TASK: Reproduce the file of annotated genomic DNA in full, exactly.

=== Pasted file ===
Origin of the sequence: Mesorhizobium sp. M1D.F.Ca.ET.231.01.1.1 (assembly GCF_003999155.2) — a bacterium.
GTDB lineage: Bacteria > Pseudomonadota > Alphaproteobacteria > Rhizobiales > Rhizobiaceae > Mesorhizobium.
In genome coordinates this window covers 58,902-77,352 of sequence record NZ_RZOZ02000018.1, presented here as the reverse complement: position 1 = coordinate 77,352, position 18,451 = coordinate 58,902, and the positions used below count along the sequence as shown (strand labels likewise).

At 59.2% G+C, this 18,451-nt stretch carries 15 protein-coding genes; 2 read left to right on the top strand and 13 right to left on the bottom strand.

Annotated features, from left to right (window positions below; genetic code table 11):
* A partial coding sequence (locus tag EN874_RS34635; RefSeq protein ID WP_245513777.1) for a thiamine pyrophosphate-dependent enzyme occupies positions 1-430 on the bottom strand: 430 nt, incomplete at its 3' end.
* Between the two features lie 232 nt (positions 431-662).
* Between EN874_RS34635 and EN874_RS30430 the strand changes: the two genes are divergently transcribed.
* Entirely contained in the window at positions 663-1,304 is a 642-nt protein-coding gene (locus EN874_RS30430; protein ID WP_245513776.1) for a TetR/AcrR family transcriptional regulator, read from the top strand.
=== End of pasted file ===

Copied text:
Origin of the sequence: Mesorhizobium sp. M1D.F.Ca.ET.231.01.1.1 (assembly GCF_003999155.2) — a bacterium.
GTDB lineage: Bacteria > Pseudomonadota > Alphaproteobacteria > Rhizobiales > Rhizobiaceae > Mesorhizobium.
In genome coordinates this window covers 58,902-77,352 of sequence record NZ_RZOZ02000018.1, presented here as the reverse complement: position 1 = coordinate 77,352, position 18,451 = coordinate 58,902, and the positions used below count along the sequence as shown (strand labels likewise).

At 59.2% G+C, this 18,451-nt stretch carries 15 protein-coding genes; 2 read left to right on the top strand and 13 right to left on the bottom strand.

Annotated features, from left to right (window positions below; genetic code table 11):
* A partial coding sequence (locus tag EN874_RS34635; RefSeq protein ID WP_245513777.1) for a thiamine pyrophosphate-dependent enzyme occupies positions 1-430 on the bottom strand: 430 nt, incomplete at its 3' end.
* Between the two features lie 232 nt (positions 431-662).
* Between EN874_RS34635 and EN874_RS30430 the strand changes: the two genes are divergently transcribed.
* Entirely contained in the window at positions 663-1,304 is a 642-nt protein-coding gene (locus EN874_RS30430; protein ID WP_245513776.1) for a TetR/AcrR family transcriptional regulator, read from the top strand.